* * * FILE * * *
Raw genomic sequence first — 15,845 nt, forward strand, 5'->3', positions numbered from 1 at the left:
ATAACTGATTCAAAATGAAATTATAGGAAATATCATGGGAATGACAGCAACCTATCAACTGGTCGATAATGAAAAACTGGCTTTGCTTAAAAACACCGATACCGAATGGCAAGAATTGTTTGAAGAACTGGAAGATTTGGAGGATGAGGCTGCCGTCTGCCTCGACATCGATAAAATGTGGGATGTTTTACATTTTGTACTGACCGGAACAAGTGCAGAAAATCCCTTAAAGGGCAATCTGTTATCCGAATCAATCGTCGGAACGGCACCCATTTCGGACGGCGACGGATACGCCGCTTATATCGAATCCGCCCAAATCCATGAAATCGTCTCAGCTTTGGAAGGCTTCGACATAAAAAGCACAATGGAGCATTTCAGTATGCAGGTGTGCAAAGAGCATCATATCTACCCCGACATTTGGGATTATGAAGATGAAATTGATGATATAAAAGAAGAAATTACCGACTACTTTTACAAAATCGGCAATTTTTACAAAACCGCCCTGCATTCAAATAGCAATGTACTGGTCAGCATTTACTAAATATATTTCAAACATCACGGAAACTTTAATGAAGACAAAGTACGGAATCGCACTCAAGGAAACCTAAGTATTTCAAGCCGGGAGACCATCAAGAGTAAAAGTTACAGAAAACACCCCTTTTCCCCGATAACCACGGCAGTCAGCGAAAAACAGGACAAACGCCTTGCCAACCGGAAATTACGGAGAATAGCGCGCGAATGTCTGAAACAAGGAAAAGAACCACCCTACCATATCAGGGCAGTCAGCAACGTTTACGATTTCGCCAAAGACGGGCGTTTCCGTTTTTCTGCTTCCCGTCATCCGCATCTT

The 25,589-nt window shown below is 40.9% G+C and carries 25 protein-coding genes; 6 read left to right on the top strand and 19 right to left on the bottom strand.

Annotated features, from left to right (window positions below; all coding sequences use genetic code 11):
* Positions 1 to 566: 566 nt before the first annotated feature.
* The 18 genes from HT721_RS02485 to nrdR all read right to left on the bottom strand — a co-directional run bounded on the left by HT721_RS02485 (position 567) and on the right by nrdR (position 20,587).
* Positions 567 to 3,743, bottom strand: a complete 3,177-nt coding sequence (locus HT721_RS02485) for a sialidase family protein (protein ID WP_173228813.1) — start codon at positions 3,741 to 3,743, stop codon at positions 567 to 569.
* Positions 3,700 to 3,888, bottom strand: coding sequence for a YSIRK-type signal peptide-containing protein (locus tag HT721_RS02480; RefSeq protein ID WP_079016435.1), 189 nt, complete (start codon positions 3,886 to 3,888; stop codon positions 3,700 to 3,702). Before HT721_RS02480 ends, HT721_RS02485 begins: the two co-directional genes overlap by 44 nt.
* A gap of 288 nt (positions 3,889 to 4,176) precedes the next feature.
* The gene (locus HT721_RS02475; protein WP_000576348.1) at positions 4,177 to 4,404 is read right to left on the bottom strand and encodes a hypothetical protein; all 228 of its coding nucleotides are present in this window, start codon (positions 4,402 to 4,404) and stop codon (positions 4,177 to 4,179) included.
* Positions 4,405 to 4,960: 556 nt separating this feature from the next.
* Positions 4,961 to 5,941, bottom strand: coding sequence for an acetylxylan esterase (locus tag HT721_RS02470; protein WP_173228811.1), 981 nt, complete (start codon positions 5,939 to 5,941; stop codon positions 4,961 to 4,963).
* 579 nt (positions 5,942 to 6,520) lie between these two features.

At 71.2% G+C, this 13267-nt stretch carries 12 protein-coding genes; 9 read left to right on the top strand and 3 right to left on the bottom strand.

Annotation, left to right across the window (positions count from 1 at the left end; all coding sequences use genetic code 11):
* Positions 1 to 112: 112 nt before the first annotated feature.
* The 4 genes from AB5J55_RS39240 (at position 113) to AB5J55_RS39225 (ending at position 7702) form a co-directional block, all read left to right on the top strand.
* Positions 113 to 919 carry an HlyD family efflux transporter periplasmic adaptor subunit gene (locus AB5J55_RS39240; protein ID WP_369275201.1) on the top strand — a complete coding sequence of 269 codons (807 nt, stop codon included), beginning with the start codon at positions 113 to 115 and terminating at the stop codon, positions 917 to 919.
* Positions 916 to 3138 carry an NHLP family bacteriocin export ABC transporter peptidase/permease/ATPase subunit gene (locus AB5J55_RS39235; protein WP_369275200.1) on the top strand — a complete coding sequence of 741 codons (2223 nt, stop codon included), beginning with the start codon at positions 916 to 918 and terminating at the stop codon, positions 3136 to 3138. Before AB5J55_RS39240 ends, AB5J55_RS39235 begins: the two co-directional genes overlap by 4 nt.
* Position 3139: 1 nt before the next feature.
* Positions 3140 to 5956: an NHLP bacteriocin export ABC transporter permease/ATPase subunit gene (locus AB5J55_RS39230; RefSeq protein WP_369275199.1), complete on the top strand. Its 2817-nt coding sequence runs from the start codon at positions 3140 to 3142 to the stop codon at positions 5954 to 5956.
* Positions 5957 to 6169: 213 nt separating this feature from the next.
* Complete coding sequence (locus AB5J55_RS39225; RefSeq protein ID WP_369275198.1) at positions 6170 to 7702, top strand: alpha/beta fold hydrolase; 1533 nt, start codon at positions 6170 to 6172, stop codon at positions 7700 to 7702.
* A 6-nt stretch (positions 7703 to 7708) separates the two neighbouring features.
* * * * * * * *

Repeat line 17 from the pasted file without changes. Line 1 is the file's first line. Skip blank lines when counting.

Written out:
* The 4 genes from AB5J55_RS39240 (at position 113) to AB5J55_RS39225 (ending at position 7702) form a co-directional block, all read left to right on the top strand.